I work with a variety of Emergency Services clients in the UK, all of which have their own custom geographies with different hierarchies and shapes - in fact even within the same industry such as Police or Fire there is no standard as to the level of geographies that a specific force would used.


              For me, the ability to bring in your own spatial files has been a game changer and has allowed me to utilise the power of Tableau in map building. Before this breakthrough, I'd have to create lots of static maps in other software, which were good but didn't allow the 'on-the-go' flexibility that Tableau has.


              As for what I'd like to see, I'd echo the points made above the ability to have layers that can be turned on / off within the visualisation. This would truly be a game changer for us. At the moment I do find myself cheating somewhat and creating additional layers by reading icons for fixed shapes like buildings into Mapbox, and then using the Mapbox map background within the map. Obviously this isn't ideal but is used as currently as a 'work around'


              I got very excited when watching the webcast from Devs on Stage in Vegas for the forthcoming Density mapping feature. I can already imagine some really useful user cases for this type of functionality.




              • 4. Re: Dev Office Hours: Mappy Hour – Working with Spatial Data in Tableau
                Mike Mainzer

                Literally everything Ali said, times a billion.


                Being able to add your own layers and toggle them on and off, just like you can with the standard tableau map, would be huge. I would never have a reason to use ArcMap or QGIS anymore if that were the case.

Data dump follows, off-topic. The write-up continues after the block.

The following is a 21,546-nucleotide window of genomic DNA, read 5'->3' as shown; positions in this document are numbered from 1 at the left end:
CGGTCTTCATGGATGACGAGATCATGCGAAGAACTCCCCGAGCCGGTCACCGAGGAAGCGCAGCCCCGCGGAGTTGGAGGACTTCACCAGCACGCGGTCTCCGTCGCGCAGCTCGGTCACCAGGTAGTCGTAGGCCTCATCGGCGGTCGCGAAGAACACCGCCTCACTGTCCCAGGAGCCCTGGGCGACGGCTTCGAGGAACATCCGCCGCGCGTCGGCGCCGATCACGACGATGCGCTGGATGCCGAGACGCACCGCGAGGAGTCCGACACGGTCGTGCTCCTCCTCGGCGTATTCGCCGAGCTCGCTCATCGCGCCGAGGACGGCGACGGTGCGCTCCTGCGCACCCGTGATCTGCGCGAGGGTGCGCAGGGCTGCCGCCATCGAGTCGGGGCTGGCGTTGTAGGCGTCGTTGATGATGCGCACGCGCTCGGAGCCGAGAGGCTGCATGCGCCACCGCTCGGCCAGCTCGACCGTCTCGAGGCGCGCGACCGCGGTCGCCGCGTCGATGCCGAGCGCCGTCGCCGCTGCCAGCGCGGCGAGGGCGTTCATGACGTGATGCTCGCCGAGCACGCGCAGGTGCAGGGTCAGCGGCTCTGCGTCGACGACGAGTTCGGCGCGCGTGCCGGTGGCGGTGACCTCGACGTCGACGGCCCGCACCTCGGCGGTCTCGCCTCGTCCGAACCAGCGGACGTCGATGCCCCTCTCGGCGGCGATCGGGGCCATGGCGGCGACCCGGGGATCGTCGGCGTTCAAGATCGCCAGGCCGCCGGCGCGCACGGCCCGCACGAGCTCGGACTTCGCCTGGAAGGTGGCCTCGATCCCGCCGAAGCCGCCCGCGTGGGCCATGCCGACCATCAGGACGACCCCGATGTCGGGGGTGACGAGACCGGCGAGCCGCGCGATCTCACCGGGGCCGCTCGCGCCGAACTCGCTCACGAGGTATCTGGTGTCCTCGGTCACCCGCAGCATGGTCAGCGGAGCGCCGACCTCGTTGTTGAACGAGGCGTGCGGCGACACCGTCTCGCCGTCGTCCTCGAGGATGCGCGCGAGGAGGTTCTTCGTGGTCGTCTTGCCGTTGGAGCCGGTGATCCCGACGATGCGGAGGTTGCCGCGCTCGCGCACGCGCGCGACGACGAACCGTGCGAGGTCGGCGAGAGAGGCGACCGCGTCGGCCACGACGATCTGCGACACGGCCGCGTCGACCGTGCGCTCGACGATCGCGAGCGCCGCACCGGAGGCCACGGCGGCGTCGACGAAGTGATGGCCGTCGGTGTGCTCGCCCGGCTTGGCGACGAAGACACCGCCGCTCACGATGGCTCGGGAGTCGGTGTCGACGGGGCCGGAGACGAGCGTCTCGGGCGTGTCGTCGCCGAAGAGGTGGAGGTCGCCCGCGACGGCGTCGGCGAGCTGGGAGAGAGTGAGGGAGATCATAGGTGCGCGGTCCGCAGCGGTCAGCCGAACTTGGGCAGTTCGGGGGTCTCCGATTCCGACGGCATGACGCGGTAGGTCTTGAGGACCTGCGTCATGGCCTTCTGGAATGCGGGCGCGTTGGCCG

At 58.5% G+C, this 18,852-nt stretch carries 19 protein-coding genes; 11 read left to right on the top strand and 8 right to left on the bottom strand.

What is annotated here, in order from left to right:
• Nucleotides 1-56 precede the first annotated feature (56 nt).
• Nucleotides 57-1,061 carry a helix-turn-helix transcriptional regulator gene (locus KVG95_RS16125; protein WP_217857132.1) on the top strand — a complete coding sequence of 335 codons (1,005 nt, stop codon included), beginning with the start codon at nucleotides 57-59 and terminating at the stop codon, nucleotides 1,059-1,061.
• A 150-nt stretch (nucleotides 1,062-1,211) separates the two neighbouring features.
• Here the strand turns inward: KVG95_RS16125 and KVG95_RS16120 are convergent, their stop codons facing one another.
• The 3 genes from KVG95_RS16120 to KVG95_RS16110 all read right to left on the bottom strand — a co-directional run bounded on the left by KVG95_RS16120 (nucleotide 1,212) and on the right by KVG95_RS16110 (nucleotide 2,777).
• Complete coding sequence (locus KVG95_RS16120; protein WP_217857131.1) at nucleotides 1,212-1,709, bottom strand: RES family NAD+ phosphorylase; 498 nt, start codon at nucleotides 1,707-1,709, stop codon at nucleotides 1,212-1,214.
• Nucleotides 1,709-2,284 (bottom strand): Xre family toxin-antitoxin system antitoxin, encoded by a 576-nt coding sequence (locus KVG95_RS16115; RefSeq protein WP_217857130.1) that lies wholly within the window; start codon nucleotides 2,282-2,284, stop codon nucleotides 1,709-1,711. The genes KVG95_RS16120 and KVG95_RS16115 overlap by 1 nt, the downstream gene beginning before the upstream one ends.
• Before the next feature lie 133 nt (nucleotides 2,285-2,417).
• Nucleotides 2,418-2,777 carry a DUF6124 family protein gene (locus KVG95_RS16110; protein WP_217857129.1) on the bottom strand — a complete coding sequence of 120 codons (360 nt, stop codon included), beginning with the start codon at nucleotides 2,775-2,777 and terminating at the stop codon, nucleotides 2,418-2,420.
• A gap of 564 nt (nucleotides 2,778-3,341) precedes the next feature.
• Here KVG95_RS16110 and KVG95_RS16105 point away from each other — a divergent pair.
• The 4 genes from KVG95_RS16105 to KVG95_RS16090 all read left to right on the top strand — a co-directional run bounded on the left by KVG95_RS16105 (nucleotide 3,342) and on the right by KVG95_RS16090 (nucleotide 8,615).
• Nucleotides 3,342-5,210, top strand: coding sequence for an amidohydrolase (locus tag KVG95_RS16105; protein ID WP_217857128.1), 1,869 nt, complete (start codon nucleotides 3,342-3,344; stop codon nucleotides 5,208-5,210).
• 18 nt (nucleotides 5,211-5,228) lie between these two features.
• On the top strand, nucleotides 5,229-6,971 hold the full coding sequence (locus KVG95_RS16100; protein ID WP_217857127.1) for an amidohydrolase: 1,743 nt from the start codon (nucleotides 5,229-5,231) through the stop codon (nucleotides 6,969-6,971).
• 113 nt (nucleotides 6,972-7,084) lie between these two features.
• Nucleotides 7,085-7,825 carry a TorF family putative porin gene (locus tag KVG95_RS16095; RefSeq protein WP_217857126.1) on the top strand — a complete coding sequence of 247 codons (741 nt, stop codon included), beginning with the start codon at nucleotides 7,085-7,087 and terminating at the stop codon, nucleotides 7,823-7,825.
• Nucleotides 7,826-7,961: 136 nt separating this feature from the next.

• 5. Re: Dev Office Hours: Mappy Hour – Working with Spatial Data in Tableau
                  Daniel Fernandez



                  Thanks, great webinar, really enjoyed it!


                  • Would you mind sharing the tableau files as well as the datasets in their raw format (shapefiles, csv files, etc.) used for each of the visualizations shown in the office hour?
                  • Can I try the spatialJoin tableau version as a beta tester? Please refer me where to subscribe to that.





                  • 6. Re: Dev Office Hours: Mappy Hour – Working with Spatial Data in Tableau
                    Łukasz Majewski

                    Hi and thanks for a very informative webinar. I can't wait for the new spatial data features.


                    What I tried to ask about I presented here. In other words: will we be able to use tableau internal geo db to create groups out of known geographic elements without all this hassle? e.g. select the 26 countries that constitute EU and display as one polygon when my data uses 'EU' dimension and is not broken down to individual countries.





                    • 7. Re: Dev Office Hours: Mappy Hour – Working with Spatial Data in Tableau
                      Sarah Battersby

                      Hi Everyone -


                      I wanted to share some additional resources to follow up on the Mappy Dev Office Hours this morning.  I'll add new resources as I collect them from the team.


                      From the mappy demos and conversations this morning:

                      • Sarah's blog on the Tableau Community: Sarah Battersby's Blog .  A few posts that directly relate to topics from this morning (with how-to instructions):
                        • Dot density maps (Tableau + PostgreSQL) - this includes instructions on data sources and how-to for dynamic querying from Postgres using custom SQL in Tableau
                        • Firefly maps - includes a firefly symbol set, how to use the symbols for mapping in Tableau, and instructions on making your own custom symbols
                        • Dual axis mapping - various ways to combine different spatial and text files in Tableau for dual axis maps.  This does not include the great copy LatLon that Ashwin demoed, but the blog post may be updated when the feature releases.



                      An additional useful map resource is the Tableau Community FAQ: Maps  We update a collection of interesting blog posts, resources, questions from the forums, ideas, and videos related to maps.